I returned home a few weeks ago after a three-week absence, the longest I had been away for a few years in one stretch.
I suddenly saw the bedroom, robin’s egg blue, with fresh eyes, and I wanted a change, a big one.
Now it’s soft, warm gray — the same color we’ve had in our small dining room for a few years. It’s the exact shade of cigarette ash, soothing yet clean and crisp without being cold. (It’s called Modern Gray from Sherwin-Williams and the owners of Urban Outfitters and Anthropologie [one of my favorite stores] have the exact same color in their country home.)
One of the great challenges of everyday life is being able to see things with fresh eyes. It all starts to blur after a while into a haze of comforting, familiar, routine sameness.
Putting my mother into a nursing home jolted me — hard — out of this stupor.
I sat with her at dinner, a silent room filled with nodding gray heads, and came home desperately grateful for my sweetie’s laughter and loud music and even the noisy small baby downstairs.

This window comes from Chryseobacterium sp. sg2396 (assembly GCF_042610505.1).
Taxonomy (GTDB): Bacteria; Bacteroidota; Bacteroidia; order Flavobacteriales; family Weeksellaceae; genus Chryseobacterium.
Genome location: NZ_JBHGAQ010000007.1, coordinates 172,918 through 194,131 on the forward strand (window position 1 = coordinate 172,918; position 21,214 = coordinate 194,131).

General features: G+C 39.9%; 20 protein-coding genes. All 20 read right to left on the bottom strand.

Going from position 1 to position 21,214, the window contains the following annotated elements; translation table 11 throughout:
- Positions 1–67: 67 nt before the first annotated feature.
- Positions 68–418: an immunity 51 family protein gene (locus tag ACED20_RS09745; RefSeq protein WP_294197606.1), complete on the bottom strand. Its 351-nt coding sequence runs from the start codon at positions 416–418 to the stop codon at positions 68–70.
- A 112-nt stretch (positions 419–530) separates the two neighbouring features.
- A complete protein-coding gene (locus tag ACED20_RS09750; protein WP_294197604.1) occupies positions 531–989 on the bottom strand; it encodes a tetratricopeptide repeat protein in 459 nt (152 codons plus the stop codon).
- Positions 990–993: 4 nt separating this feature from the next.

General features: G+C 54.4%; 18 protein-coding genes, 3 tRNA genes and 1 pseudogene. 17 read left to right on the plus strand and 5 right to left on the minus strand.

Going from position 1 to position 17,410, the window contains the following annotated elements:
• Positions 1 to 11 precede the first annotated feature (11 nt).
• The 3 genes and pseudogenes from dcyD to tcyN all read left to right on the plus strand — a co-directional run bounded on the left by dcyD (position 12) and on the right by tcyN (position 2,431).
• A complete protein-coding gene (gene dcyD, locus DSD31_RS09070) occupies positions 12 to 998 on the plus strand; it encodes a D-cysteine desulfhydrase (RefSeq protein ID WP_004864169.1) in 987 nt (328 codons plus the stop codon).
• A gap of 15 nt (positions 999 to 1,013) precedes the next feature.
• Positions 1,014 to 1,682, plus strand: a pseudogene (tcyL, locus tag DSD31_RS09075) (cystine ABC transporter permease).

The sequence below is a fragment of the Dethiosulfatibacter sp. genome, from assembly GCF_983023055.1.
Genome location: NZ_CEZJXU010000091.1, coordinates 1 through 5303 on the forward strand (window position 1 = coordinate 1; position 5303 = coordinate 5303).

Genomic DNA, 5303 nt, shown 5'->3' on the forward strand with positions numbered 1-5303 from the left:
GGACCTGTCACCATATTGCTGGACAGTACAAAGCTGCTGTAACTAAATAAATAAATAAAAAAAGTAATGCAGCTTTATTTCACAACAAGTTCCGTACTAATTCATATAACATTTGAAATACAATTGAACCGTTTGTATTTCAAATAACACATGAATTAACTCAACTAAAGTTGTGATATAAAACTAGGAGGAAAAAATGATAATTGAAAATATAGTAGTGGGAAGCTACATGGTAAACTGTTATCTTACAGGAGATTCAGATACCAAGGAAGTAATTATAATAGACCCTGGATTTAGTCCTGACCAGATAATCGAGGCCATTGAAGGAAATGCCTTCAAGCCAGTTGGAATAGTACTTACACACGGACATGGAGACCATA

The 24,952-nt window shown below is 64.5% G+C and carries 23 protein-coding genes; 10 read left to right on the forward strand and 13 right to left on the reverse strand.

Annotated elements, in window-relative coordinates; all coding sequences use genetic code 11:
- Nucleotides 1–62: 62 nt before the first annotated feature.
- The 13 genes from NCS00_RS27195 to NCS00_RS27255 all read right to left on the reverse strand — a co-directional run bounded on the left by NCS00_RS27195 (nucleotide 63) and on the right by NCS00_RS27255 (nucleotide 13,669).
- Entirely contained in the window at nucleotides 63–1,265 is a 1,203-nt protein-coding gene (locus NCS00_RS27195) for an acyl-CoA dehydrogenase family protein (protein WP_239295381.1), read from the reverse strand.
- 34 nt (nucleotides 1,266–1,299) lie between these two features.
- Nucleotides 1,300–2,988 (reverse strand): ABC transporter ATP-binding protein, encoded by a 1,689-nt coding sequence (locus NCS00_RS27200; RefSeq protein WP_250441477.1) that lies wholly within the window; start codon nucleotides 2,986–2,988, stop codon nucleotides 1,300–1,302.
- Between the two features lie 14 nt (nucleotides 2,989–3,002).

We sorted through boxes of her belongings, lovely things she had acquired from all over the world, from hand-embroidered dresses from India to a folk art wooden animal she bought in London. I came home determined to toss everything without meaning or serious value to me, from my old wedding ring to the armoire that’s been in the garage for three years.
The cost of her care every month is as much as we, combined, earn. Now we’re looking into long-term care insurance.
What has sharpened your vision lately?